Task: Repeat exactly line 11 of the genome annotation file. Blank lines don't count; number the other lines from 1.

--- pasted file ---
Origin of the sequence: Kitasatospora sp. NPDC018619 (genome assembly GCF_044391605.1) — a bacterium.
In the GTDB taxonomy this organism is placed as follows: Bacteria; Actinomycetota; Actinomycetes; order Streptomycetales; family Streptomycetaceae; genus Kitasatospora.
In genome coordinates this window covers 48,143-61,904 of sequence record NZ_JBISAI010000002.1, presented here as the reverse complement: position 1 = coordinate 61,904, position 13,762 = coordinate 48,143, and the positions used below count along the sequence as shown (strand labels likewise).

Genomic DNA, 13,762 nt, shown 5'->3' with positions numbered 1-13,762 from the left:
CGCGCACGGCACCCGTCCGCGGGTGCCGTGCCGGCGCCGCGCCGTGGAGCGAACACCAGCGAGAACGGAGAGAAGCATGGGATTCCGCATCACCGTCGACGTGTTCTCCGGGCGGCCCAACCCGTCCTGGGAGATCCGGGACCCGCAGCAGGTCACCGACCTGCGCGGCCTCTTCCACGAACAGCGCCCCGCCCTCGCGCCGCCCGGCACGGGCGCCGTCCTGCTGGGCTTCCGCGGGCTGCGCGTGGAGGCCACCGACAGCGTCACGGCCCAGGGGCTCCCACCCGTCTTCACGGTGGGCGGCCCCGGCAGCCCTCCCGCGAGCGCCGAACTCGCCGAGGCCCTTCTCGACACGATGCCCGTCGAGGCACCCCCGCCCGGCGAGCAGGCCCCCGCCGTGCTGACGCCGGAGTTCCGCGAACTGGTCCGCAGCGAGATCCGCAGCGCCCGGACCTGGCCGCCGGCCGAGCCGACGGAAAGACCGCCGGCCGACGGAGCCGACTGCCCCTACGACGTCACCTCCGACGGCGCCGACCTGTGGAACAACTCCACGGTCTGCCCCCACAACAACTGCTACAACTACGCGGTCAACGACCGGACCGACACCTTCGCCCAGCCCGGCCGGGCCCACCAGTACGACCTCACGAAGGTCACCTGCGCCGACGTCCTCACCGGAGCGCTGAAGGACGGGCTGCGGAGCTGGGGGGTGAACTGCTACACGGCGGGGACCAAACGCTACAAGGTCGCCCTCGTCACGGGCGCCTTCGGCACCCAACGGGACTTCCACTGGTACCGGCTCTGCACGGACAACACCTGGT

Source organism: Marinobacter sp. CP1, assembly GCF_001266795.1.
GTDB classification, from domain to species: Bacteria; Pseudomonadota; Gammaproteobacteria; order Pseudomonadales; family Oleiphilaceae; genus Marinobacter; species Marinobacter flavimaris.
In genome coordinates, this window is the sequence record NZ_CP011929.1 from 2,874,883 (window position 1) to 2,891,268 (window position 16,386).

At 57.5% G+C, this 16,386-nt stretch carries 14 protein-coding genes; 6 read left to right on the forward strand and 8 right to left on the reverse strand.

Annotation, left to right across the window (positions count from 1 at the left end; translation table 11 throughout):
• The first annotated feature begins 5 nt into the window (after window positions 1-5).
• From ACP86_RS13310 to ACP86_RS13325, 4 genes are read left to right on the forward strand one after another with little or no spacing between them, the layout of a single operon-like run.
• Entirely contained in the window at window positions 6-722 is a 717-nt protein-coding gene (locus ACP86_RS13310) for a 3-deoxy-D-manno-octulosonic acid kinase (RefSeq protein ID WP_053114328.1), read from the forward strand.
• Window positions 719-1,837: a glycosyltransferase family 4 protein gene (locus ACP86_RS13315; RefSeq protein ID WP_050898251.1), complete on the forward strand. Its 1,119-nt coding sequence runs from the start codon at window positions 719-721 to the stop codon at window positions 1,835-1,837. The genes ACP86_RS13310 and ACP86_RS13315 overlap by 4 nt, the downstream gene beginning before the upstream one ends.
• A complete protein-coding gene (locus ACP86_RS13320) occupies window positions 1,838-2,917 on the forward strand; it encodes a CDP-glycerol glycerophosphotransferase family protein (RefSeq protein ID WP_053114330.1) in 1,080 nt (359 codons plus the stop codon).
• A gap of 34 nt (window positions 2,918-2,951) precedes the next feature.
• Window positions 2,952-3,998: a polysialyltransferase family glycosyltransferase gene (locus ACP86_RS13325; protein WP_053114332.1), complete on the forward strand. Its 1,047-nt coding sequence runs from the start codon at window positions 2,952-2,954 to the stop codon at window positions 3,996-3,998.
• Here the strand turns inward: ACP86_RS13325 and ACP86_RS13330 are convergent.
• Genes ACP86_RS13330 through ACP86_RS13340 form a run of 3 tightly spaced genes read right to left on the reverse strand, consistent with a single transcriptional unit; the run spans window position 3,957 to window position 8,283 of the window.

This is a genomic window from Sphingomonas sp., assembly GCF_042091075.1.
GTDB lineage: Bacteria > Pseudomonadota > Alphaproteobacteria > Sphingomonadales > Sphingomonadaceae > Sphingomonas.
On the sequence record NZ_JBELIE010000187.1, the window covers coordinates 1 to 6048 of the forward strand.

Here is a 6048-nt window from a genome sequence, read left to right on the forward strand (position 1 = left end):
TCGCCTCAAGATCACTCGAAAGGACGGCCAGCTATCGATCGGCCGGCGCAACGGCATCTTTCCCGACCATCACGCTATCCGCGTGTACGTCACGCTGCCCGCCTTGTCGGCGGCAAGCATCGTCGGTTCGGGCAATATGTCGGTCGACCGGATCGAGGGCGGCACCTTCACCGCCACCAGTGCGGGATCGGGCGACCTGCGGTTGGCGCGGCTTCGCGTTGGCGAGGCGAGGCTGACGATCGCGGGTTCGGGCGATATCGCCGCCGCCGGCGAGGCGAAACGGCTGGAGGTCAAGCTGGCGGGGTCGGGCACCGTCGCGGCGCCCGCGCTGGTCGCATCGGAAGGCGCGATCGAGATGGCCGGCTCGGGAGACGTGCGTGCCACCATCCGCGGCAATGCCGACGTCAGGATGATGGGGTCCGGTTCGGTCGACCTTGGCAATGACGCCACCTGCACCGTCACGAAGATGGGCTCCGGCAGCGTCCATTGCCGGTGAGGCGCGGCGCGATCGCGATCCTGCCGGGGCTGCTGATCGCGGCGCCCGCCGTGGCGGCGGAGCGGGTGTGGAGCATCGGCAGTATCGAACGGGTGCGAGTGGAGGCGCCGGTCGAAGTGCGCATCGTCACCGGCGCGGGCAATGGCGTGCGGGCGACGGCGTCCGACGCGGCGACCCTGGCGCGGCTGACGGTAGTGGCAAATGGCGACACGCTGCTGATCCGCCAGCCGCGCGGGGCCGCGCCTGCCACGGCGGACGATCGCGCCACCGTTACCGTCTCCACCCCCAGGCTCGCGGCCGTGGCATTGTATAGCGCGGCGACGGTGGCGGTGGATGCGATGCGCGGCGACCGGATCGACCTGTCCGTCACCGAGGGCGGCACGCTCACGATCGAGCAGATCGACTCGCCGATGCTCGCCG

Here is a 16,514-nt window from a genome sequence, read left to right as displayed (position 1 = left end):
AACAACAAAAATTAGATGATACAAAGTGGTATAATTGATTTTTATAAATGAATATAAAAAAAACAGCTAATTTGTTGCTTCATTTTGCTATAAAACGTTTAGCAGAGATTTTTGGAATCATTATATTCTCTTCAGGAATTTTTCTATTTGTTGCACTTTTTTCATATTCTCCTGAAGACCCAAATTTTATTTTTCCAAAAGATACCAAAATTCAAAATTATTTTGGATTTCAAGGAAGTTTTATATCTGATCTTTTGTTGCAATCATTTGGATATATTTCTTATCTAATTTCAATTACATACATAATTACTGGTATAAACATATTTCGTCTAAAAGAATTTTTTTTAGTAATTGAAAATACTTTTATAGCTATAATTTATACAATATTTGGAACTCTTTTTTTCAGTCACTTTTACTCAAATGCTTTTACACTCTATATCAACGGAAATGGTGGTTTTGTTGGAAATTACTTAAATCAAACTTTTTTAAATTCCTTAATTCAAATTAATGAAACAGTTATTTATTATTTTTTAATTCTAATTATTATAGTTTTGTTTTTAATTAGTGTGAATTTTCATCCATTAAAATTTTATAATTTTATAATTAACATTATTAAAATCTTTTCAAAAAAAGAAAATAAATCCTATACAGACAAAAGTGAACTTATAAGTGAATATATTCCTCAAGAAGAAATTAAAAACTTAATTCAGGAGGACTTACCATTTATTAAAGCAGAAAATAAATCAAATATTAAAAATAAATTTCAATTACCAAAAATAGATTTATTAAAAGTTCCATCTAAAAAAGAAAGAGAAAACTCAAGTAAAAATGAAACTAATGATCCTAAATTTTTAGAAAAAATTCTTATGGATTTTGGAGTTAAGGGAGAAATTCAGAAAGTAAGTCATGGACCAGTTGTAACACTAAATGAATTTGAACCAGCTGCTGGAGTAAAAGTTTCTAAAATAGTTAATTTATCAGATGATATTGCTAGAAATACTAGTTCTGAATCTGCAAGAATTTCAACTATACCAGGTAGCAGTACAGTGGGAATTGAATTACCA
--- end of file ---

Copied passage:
• The first annotated feature begins 5 nt into the window (after window positions 1-5).